Don’t elect missing persons


THE most successful MPs have been erroneously feted by many as those who distribute mealie-meal, computers and equipment in their constituencies.

No Holds Barred with Dumisani Nkomo

Newspapers have also joined in the band wagon measuring the effectiveness of legislators by the amount of humanitarian work that they do.

This has been accentuated by some MPs who when asked what they will do in their next term, have outlined plans to start relief projects and to dole out this food item or the other.

The economic crisis of the past 10 years has clouded and distorted the core function of MPs who by law and right should be primarily law makers and not project co-ordinators.

The fact that many MPs are going around donating ambulances, computers, kapenta fish and textbooks is indicative of the collapse of State institutions which are supposed to ensure that citizens have basic goods and services available to them.

Parliament which consists of the House of Assembly and Senate exists for three fundamental reasons which are enshrined in the Constitution namely:

To uphold and defend the constitution
To initiate, debate, scrutinise, consider or reject laws
To bring the Executive arm of the government to account
It is the Executive arm of government consisting of the President and

Cabinet which is supposed to ensure that schools, clinics and communities have adequate resources.

Parliament through parliamentarians is supposed to put in place laws and policies for the good governance of the country and it is assumed with good governance comes effective service delivery, allocation of resources and adequate social safety nets for vulnerable communities.

In a normal country, with a normal economy, normal MPs and a normal functional governance system and normal social security mechanisms, MPs do not have to use money from their pockets to develop constituencies as this is not their primary purpose and function.

However, the collapse of the economy and with it the collapse of service delivery to pre-1960 levels has forced some MPs to become mini relief agencies at the expense of crafting legislation for the good governance of the country.

Surely in a normal country with a normal health delivery system an MP does not have to use his or her resources to mobilise free medical services for a community since this would already be in place through a health delivery system, which meets the demands of the citizenry.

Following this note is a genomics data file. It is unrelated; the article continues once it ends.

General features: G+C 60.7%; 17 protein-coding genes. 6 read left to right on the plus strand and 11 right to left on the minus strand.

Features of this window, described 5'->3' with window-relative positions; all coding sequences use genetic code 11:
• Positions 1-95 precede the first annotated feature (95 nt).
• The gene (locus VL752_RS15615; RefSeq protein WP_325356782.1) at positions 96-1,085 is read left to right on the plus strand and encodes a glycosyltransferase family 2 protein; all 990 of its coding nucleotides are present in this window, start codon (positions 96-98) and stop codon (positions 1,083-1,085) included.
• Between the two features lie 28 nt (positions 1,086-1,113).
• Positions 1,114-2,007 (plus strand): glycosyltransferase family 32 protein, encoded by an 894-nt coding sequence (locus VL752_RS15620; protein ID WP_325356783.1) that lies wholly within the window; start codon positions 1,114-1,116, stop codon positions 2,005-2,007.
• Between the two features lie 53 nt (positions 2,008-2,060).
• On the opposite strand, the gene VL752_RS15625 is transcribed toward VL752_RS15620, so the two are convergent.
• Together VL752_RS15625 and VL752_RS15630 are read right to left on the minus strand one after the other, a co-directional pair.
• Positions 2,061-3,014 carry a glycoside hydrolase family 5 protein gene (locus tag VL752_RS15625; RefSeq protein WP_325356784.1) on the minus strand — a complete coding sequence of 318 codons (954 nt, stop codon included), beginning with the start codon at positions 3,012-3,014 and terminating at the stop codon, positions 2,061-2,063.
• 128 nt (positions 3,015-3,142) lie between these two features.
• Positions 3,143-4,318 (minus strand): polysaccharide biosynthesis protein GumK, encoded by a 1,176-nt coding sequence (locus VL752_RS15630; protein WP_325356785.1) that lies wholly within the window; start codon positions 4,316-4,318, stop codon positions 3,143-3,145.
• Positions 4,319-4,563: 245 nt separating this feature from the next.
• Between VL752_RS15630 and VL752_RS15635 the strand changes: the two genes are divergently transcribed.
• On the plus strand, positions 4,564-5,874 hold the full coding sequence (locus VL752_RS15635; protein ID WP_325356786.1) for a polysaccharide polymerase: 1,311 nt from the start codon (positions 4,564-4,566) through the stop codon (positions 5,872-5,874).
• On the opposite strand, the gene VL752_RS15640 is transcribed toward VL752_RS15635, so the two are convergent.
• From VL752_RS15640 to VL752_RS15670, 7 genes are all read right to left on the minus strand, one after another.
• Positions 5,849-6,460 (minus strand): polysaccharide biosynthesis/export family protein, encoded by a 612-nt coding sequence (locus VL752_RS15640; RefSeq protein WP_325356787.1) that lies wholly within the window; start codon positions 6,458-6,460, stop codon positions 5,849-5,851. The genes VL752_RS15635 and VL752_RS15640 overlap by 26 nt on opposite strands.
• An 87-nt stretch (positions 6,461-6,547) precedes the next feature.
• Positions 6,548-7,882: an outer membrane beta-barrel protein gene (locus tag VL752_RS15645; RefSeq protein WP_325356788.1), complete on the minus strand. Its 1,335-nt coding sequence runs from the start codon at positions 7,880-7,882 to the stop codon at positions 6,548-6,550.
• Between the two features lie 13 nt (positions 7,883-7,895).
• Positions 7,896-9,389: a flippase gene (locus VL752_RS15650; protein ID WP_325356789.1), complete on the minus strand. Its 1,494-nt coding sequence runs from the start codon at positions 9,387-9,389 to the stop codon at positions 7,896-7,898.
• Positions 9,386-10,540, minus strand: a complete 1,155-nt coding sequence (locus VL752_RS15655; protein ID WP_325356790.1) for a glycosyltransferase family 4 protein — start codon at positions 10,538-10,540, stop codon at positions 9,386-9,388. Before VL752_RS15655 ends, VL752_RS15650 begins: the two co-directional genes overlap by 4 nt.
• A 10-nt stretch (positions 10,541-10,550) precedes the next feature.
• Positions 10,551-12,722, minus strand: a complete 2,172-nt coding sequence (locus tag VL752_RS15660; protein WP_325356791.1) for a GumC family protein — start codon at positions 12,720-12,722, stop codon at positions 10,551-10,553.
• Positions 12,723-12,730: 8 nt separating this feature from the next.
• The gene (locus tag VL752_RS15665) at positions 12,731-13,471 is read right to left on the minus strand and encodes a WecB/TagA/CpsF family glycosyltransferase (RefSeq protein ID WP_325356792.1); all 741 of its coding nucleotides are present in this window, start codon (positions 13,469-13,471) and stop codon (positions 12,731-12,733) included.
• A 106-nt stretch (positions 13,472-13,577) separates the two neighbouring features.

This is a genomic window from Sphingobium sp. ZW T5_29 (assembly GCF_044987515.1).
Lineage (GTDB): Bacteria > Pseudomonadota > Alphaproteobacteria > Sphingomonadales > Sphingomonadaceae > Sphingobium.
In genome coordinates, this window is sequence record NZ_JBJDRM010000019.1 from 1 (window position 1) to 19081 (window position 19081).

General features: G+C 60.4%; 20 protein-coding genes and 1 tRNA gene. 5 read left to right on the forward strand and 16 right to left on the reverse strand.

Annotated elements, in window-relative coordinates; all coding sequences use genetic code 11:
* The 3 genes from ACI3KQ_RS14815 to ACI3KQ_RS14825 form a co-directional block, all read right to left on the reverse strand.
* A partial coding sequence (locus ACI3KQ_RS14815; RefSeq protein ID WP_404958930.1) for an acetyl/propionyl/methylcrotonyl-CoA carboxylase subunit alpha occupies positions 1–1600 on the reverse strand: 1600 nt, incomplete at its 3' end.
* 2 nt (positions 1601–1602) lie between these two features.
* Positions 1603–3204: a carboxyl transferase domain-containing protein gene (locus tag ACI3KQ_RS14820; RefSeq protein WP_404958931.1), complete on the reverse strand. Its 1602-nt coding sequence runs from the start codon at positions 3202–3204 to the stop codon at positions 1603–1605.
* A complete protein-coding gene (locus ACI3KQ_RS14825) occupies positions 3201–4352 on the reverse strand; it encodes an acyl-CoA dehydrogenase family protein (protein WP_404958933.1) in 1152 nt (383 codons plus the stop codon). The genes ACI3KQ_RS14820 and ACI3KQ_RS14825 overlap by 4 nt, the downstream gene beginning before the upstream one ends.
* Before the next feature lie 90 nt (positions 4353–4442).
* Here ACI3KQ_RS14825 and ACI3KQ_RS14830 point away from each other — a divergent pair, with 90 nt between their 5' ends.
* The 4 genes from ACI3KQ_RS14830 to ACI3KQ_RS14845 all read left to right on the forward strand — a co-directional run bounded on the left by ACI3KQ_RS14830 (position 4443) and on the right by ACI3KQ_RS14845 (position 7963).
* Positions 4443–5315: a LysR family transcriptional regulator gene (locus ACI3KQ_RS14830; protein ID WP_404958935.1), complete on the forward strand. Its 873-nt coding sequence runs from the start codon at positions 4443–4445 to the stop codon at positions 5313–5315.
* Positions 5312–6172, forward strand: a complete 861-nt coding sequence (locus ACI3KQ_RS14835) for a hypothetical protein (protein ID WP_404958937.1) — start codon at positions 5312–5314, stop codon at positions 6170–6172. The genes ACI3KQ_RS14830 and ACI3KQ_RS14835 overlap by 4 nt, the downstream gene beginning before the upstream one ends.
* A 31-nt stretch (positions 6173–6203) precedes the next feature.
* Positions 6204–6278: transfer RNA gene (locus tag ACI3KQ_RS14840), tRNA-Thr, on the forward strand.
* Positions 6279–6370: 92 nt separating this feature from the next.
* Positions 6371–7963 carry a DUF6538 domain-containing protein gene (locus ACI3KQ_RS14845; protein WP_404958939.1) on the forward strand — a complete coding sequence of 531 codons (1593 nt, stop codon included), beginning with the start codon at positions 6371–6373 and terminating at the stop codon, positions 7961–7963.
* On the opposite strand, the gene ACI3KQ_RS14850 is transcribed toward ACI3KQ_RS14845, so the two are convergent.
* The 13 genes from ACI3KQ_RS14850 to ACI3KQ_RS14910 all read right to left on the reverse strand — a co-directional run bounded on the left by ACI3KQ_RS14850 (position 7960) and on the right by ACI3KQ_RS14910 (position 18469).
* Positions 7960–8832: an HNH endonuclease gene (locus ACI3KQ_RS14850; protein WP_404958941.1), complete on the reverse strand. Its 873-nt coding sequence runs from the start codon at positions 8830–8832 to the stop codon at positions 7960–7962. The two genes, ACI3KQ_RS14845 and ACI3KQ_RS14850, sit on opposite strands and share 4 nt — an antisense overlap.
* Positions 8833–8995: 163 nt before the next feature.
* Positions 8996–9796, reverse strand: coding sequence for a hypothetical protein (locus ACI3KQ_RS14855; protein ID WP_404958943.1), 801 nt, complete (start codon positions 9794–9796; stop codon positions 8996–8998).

In our context, however, and in other contexts in Africa it is permissible and beneficial to engage in development projects as an MP even though this is not the primary function of legislators.

It is therefore tragic when one reads some State-controlled publications, which focus on the number of projects that an MP has done and not how they have contributed to the formulation of laws and policies for the good governance of the country.

This would then translate to investment, growth, greater economic opportunities and activities hopefully accompanied by sufficient state revenue to provide capital for community and infrastructural development.

Even non-governmental organisations are there to complement the development projects of government in as far as developmental projects are concerned especially infrastructural development.

The government, however, may be unable or unwilling or unable and unwilling to initiate such development projects resulting in individuals and organisations initiating such projects.

Currently the government is largely willing, but largely unable to engage in such massive development or social development projects, thus necessitating the interventions from opportunistic or enterprising MPs.

This has been worsened by the introduction of the Constituency Development Fund which has been used and abused in some cases by MPs.

I note though that the fund also exists in other countries such as Kenya.

However, if a country has an effective local, provincial and central governance framework with clearly defined revenue and development strategy through existing structures, agencies and organs there would be no need for such a fund as basic services would be delivered through those relevant organs and not members of parliament.

MPs are supposed to be then exercising an oversight role in the allocation of public funds, state resources, efficacy of governance or economic delivery systems and social security nets.

In the absence of such a system MPs and aspiring MPs will continue majoring on what should be a minor for them.

Legislators should focus on law making and citizens should be able to track the contribution of their representatives through parliamentary debates aired live on television and radio as once suggested by David Coltart.

Gone are the days of the legendary Sydney Malunga, Lazarus Nzarayebani, Micah Bhebhe, Ruth Chinamano, Byron Hove, Steven Jeqe Nkomo who gave Cabinet ministers a torrid time in their hey days in the early ’80s.

We need more such MPs who are able to articulate the need and concerns of constituents linking this with legislative, policy-making processes.

A robust Parliament should keep the executive in check and not be obsessed with allowances. This is part of the problem of electing unemployed and unemployable legislators in the words of David Lloyd George “accidentally chosen from the ranks of the unemployed”.

We are also tired of sleeping MPs some of whom waffle in their sleep as well as missing persons masquerading as MPs who vanish for five years and reappear during election time. They should be given the boot.

Dumisani Nkomo is an activist and opinion leader